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Don Foster Has a Way With Words

A literary forensics expert who teaches English at Vassar has uncovered a Shakespeare elegy, confirmed Ted Kaczynski wrote the Unabomb Manifesto and, with the FBI, identified Eric Rudolph as a suspect in the 1996 Atlanta Olympics bombing

Don Foster prefers his role as a "quaint old English professor" at Vassar College in Poughkeepsie, New York. But since he uncovered a neglected 1612 funeral elegy by "W. S." and demonstrated authorship by William Shakespeare—using a technique that analyzes a writer's style: word choice, punctuation, spelling, habitual phrasing, poetic devices and the like—his skills and talent have been in demand. The editors of New York magazine called on Foster to identify the anonymous author of the book Primary Colors, the gossipy best-seller based on the 1992 Clinton Presidential campaign. Using his computer to scan the writing samples of 35 potential authors for habitual phrasing and word choices, Foster focused on political journalist Joe Klein. Identified in the magazine, Klein denied his role for the next five months until the evidence became overwhelming.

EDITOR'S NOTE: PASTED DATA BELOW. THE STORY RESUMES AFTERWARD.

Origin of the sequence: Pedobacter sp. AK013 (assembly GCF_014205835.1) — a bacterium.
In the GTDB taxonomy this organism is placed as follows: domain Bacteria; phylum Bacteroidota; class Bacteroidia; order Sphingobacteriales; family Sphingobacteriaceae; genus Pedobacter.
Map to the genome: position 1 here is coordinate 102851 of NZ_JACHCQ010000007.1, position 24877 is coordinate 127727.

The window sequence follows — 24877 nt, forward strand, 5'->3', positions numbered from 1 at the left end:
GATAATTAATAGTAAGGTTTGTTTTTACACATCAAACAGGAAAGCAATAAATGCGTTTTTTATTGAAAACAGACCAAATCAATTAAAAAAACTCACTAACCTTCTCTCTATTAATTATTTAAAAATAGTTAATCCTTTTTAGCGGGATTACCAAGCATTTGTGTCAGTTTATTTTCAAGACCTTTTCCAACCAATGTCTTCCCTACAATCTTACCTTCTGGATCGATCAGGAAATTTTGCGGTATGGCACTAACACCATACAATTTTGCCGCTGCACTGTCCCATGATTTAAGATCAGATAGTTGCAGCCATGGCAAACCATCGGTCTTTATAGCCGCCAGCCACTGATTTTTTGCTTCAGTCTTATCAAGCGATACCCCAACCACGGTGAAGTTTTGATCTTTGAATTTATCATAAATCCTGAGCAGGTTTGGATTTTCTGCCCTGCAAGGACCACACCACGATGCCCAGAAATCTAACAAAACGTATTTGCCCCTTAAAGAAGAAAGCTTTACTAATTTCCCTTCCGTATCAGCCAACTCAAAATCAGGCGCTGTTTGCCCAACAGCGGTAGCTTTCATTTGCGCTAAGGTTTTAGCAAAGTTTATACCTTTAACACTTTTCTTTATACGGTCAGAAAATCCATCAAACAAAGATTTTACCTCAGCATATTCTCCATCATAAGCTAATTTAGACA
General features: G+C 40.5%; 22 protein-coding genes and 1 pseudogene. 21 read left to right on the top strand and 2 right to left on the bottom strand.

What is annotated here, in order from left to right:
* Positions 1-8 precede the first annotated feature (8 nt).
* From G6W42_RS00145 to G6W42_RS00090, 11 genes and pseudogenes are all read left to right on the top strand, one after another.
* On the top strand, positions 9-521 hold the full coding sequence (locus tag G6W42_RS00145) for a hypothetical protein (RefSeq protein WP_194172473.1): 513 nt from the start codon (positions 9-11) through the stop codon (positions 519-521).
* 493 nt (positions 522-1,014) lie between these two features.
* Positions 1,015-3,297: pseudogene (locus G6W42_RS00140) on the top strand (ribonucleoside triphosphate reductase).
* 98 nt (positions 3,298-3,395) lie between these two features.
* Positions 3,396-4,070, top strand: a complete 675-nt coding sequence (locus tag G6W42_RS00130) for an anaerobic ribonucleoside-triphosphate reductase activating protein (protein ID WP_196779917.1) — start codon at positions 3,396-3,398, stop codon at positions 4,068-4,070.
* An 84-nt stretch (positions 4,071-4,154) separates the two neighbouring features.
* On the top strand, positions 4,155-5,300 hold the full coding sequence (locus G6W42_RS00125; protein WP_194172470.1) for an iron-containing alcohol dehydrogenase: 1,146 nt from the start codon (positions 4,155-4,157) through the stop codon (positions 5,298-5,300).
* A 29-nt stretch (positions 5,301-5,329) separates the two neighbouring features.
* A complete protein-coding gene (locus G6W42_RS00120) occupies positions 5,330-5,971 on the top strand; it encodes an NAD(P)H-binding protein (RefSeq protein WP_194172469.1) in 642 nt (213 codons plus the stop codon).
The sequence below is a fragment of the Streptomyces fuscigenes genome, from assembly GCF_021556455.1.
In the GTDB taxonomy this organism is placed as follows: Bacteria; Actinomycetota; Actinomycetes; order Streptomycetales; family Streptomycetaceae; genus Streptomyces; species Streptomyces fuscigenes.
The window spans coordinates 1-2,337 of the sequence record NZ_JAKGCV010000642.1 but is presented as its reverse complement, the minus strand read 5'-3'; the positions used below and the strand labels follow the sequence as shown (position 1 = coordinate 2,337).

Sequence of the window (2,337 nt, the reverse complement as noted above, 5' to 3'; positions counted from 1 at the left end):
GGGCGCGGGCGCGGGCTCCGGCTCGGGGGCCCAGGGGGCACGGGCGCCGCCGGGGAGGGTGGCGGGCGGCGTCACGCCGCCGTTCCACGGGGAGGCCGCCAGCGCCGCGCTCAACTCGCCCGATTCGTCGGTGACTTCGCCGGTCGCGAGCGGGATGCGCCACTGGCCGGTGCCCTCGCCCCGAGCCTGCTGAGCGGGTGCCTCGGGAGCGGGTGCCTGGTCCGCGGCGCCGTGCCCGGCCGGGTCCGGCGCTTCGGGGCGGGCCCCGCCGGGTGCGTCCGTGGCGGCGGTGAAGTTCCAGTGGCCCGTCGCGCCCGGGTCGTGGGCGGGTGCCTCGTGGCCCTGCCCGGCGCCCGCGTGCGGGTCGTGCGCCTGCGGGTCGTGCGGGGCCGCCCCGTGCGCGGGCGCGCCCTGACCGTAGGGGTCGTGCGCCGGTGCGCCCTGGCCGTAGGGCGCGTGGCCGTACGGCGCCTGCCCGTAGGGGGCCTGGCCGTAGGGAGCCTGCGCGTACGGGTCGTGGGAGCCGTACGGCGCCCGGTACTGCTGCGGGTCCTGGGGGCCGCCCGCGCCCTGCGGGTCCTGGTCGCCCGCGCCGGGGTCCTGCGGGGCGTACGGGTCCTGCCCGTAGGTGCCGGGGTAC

Don Foster has worked on cases ranging from the JonBenét Ramsey murder to the Olympics bombing at Centennial Park in Atlanta. When he proved last winter that the poem "The Night Before Christmas" was written by a bon vivant named Henry Livingston and not the straitlaced Bible teacher Clement Clarke Moore, his celebrity rose to new heights. His recent memoir, Author Unknown: On the Trail of Anonymous, presents a lively, personal narrative of his career in literary forensics.

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